N. Shukla, S. Datta, A. Parihar and A. Raychowdhury
Department of Electrical Engineering, The Pennsylvania State University, University Park,, PA, 16802, USA; Department of Electrical Engineering, University of Notre Dame, Notre Dame,, IN, 46556, USA
School of Electrical and Computer Engineering, Georgia Institute of Technology, Atlanta,, GA, 30332, USA
Complementary metal-oxide-semiconductor (CMOS) transistors supporting the Boolean computational framework have been the backbone of modern computation, and have fueled the information technology revolution for the past four decades. However, there is a class of computing tasks, such as associative processing, which involves the determination of a degree of match (or association) between two quantities in multidimensional space, for which the Boolean approach consumes a significant amount of computing resources. Mathematically, the quantification of the degree of match between two quantities requires the calculation of a distance (using a suitable distance norm) between two points that represents the two quantities in a high-dimensional space. It turns out that the so-called “Boolean bottleneck” arises from the requirement of a significant number of power-intensive multiply–accumulate (MAC) operations involved in the calculation of the distance norm.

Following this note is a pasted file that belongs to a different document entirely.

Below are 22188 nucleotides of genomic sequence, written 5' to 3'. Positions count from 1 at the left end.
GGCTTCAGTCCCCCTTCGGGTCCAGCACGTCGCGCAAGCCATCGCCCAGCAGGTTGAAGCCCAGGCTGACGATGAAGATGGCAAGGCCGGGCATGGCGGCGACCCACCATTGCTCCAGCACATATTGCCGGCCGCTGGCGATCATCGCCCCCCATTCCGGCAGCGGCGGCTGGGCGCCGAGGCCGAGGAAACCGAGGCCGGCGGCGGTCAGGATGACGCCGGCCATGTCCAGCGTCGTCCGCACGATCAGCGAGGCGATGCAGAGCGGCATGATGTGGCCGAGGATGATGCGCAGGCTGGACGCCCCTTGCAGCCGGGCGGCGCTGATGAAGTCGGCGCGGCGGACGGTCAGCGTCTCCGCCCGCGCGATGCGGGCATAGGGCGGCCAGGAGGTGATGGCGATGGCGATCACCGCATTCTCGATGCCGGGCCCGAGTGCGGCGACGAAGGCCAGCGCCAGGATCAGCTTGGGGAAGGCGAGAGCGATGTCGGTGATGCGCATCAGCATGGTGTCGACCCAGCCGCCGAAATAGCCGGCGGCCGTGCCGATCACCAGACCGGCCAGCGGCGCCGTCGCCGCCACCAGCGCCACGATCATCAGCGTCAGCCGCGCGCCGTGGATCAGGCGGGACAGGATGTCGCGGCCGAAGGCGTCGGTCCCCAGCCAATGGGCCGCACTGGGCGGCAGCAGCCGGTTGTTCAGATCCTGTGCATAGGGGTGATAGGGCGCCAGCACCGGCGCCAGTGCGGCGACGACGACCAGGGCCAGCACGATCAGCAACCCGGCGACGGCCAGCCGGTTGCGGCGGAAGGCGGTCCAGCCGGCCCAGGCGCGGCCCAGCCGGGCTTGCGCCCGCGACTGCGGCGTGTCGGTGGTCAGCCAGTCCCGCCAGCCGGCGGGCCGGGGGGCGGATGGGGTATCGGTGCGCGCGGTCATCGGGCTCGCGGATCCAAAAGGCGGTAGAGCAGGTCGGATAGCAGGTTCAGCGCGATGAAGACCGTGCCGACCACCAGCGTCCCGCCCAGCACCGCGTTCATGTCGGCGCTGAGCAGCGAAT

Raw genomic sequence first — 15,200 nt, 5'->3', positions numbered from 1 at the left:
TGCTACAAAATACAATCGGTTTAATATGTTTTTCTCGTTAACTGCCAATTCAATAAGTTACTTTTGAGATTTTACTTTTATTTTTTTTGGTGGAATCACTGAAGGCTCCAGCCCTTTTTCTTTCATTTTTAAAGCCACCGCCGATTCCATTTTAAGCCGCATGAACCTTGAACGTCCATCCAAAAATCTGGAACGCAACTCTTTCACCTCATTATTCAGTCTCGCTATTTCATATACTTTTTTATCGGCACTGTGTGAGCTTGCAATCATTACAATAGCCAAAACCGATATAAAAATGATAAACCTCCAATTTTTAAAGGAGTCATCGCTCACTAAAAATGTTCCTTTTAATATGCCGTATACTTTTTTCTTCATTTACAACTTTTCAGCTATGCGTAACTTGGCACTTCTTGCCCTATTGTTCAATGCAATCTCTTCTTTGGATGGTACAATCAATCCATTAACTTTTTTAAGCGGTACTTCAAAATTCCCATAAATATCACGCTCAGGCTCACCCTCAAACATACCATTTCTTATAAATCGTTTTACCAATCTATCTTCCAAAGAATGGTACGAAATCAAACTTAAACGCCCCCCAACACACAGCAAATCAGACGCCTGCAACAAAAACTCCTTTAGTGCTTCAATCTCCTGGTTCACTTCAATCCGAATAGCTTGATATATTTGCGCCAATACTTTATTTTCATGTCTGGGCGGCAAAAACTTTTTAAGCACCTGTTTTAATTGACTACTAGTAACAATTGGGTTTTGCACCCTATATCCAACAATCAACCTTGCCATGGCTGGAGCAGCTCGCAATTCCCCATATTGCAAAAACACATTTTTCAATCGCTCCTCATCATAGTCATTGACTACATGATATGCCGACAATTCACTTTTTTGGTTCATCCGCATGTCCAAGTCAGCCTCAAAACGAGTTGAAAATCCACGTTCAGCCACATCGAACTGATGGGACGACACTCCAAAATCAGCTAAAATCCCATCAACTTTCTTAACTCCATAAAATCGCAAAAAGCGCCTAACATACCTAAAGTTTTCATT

Associative computing-based applications such as pattern recognition, visual saliency, and image segmentation are ...